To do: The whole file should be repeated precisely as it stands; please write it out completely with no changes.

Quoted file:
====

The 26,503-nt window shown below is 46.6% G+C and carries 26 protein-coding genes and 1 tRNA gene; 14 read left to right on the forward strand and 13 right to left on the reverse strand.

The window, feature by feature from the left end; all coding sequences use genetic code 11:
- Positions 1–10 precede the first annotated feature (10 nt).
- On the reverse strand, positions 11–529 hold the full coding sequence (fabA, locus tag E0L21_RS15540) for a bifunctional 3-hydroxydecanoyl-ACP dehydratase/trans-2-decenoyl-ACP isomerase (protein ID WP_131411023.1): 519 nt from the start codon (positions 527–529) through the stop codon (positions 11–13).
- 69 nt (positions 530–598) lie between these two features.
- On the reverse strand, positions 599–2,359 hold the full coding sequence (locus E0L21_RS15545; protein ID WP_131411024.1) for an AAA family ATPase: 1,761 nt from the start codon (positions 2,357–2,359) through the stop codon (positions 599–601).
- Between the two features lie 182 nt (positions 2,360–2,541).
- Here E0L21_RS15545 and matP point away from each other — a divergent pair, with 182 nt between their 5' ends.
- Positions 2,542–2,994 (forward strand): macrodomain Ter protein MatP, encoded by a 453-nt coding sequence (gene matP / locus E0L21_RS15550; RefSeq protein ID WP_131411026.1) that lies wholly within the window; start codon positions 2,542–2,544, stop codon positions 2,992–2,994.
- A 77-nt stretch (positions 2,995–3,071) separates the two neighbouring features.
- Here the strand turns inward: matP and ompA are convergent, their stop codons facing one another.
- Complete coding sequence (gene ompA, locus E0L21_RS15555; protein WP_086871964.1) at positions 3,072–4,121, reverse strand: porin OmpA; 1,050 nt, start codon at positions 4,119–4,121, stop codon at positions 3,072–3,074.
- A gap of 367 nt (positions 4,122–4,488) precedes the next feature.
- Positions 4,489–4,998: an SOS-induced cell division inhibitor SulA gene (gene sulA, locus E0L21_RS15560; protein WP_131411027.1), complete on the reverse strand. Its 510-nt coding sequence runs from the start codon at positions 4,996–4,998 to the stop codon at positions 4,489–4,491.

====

The 26,503-nt window shown below is 46.6% G+C and carries 26 protein-coding genes and 1 tRNA gene; 14 read left to right on the forward strand and 13 right to left on the reverse strand.

The window, feature by feature from the left end; all coding sequences use genetic code 11:
- Positions 1–10 precede the first annotated feature (10 nt).
- On the reverse strand, positions 11–529 hold the full coding sequence (fabA, locus tag E0L21_RS15540) for a bifunctional 3-hydroxydecanoyl-ACP dehydratase/trans-2-decenoyl-ACP isomerase (protein ID WP_131411023.1): 519 nt from the start codon (positions 527–529) through the stop codon (positions 11–13).
- 69 nt (positions 530–598) lie between these two features.
- On the reverse strand, positions 599–2,359 hold the full coding sequence (locus E0L21_RS15545; protein ID WP_131411024.1) for an AAA family ATPase: 1,761 nt from the start codon (positions 2,357–2,359) through the stop codon (positions 599–601).
- Between the two features lie 182 nt (positions 2,360–2,541).
- Here E0L21_RS15545 and matP point away from each other — a divergent pair, with 182 nt between their 5' ends.
- Positions 2,542–2,994 (forward strand): macrodomain Ter protein MatP, encoded by a 453-nt coding sequence (gene matP / locus E0L21_RS15550; RefSeq protein ID WP_131411026.1) that lies wholly within the window; start codon positions 2,542–2,544, stop codon positions 2,992–2,994.
- A 77-nt stretch (positions 2,995–3,071) separates the two neighbouring features.
- Here the strand turns inward: matP and ompA are convergent, their stop codons facing one another.
- Complete coding sequence (gene ompA, locus E0L21_RS15555; protein WP_086871964.1) at positions 3,072–4,121, reverse strand: porin OmpA; 1,050 nt, start codon at positions 4,119–4,121, stop codon at positions 3,072–3,074.
- A gap of 367 nt (positions 4,122–4,488) precedes the next feature.
- Positions 4,489–4,998: an SOS-induced cell division inhibitor SulA gene (gene sulA, locus E0L21_RS15560; protein WP_131411027.1), complete on the reverse strand. Its 510-nt coding sequence runs from the start codon at positions 4,996–4,998 to the stop codon at positions 4,489–4,491.